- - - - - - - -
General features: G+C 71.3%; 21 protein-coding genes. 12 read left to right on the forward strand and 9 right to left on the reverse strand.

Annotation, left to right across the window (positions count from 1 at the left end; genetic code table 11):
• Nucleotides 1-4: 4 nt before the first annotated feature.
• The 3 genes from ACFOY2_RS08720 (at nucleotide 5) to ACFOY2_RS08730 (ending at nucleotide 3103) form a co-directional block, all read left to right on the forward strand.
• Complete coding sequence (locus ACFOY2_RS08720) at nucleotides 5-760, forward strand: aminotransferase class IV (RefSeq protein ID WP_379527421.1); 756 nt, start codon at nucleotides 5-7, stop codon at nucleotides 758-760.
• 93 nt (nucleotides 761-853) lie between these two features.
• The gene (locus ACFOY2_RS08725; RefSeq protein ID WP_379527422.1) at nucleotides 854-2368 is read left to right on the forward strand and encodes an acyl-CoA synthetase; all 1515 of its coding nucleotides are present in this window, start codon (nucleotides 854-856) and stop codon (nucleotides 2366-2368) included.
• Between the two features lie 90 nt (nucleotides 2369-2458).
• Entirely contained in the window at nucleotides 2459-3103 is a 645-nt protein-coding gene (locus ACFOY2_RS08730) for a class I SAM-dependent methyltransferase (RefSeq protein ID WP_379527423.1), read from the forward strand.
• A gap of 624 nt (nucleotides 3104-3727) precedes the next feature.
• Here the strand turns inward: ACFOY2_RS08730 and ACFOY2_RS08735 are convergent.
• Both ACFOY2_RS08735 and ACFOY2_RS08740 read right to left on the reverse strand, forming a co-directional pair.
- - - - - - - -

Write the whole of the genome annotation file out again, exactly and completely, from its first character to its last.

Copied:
General features: G+C 71.3%; 21 protein-coding genes. 12 read left to right on the forward strand and 9 right to left on the reverse strand.

Annotation, left to right across the window (positions count from 1 at the left end; genetic code table 11):
• Nucleotides 1-4: 4 nt before the first annotated feature.
• The 3 genes from ACFOY2_RS08720 (at nucleotide 5) to ACFOY2_RS08730 (ending at nucleotide 3103) form a co-directional block, all read left to right on the forward strand.
• Complete coding sequence (locus ACFOY2_RS08720) at nucleotides 5-760, forward strand: aminotransferase class IV (RefSeq protein ID WP_379527421.1); 756 nt, start codon at nucleotides 5-7, stop codon at nucleotides 758-760.
• 93 nt (nucleotides 761-853) lie between these two features.
• The gene (locus ACFOY2_RS08725; RefSeq protein ID WP_379527422.1) at nucleotides 854-2368 is read left to right on the forward strand and encodes an acyl-CoA synthetase; all 1515 of its coding nucleotides are present in this window, start codon (nucleotides 854-856) and stop codon (nucleotides 2366-2368) included.
• Between the two features lie 90 nt (nucleotides 2369-2458).
• Entirely contained in the window at nucleotides 2459-3103 is a 645-nt protein-coding gene (locus ACFOY2_RS08730) for a class I SAM-dependent methyltransferase (RefSeq protein ID WP_379527423.1), read from the forward strand.
• A gap of 624 nt (nucleotides 3104-3727) precedes the next feature.
• Here the strand turns inward: ACFOY2_RS08730 and ACFOY2_RS08735 are convergent.
• Both ACFOY2_RS08735 and ACFOY2_RS08740 read right to left on the reverse strand, forming a co-directional pair.